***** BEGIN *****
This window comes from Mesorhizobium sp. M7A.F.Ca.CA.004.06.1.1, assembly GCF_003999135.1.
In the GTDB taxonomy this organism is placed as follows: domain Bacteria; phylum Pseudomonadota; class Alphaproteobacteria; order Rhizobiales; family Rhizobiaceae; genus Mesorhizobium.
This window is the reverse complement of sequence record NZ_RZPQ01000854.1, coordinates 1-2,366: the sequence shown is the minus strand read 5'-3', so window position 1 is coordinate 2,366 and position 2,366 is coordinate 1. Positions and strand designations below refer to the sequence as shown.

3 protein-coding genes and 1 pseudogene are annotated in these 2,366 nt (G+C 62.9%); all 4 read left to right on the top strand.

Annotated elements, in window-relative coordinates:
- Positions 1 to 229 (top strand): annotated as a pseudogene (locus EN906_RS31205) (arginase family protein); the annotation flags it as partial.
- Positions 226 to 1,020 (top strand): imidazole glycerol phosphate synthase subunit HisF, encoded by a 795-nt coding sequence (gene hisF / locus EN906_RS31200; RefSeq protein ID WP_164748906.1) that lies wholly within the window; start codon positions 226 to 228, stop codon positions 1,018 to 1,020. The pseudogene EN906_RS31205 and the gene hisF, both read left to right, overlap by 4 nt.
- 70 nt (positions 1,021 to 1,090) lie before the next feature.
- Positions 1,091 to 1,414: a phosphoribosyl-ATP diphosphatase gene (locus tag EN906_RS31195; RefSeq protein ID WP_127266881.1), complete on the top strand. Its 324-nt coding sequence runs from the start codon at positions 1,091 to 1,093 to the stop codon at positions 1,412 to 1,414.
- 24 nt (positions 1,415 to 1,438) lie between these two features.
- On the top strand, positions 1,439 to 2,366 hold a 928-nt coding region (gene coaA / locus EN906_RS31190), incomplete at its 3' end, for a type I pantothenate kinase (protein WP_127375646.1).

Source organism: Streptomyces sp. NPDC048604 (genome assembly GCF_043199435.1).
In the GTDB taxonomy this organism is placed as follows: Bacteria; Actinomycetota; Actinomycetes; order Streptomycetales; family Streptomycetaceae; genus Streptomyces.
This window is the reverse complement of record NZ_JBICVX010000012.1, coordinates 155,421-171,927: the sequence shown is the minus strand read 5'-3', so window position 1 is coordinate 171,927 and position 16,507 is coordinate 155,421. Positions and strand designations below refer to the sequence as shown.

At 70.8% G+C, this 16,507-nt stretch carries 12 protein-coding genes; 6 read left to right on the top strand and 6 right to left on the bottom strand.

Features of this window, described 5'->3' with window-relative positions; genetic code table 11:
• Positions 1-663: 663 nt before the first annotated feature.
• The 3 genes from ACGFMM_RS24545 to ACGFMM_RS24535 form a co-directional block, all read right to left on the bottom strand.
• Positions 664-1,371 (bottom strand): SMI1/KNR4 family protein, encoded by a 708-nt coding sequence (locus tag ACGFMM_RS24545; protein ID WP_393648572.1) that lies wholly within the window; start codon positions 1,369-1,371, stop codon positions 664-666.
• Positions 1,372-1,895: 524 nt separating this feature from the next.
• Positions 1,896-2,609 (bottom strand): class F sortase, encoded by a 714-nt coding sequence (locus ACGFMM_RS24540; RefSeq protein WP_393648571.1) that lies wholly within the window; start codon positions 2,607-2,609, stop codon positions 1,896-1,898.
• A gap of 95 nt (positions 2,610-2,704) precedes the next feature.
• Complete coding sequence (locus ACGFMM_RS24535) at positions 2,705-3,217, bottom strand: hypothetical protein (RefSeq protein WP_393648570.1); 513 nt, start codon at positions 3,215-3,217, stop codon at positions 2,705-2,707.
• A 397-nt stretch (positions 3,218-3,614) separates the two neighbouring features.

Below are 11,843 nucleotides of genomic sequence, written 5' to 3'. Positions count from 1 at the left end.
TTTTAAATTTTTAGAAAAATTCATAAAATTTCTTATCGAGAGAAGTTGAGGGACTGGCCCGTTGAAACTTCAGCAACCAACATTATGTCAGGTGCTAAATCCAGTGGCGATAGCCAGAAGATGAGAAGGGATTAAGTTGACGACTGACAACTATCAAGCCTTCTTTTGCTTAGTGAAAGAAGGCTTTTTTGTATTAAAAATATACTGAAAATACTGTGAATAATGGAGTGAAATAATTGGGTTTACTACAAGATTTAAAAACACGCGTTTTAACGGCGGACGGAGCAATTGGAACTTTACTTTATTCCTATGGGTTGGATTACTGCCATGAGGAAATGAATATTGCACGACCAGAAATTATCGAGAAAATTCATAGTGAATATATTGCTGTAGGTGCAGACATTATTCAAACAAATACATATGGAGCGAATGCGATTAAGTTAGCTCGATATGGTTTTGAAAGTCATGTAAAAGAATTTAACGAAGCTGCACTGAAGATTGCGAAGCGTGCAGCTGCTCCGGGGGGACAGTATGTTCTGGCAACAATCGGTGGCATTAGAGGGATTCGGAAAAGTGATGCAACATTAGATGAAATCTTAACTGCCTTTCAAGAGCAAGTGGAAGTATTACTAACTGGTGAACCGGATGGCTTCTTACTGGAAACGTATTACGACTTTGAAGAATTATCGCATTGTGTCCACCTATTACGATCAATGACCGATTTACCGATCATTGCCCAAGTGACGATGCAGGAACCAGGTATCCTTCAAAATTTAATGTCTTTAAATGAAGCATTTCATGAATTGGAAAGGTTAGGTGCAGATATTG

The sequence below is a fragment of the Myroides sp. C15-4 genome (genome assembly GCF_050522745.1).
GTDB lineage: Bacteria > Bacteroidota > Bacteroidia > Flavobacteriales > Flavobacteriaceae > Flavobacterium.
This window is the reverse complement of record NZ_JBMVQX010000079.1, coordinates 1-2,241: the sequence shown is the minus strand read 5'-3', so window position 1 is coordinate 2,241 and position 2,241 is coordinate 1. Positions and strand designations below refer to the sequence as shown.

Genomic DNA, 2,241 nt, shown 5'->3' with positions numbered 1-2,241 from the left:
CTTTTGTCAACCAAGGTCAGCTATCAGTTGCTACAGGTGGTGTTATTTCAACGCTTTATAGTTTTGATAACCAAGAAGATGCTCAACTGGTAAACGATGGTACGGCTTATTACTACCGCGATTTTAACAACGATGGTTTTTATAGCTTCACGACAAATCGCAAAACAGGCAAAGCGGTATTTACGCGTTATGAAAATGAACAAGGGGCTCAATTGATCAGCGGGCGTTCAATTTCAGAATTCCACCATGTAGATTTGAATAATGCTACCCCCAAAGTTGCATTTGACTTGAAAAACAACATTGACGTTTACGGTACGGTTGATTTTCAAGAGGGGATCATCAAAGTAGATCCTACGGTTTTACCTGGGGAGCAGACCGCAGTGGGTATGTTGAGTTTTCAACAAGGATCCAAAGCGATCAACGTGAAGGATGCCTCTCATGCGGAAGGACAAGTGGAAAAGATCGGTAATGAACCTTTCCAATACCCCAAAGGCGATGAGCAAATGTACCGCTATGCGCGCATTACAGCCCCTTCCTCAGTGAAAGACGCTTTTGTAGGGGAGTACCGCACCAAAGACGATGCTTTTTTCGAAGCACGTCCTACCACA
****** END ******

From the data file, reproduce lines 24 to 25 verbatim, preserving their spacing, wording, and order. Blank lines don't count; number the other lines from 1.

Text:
• A 397-nt stretch (positions 3,218-3,614) separates the two neighbouring features.

Below are 11,843 nucleotides of genomic sequence, written 5' to 3'. Positions count from 1 at the left end.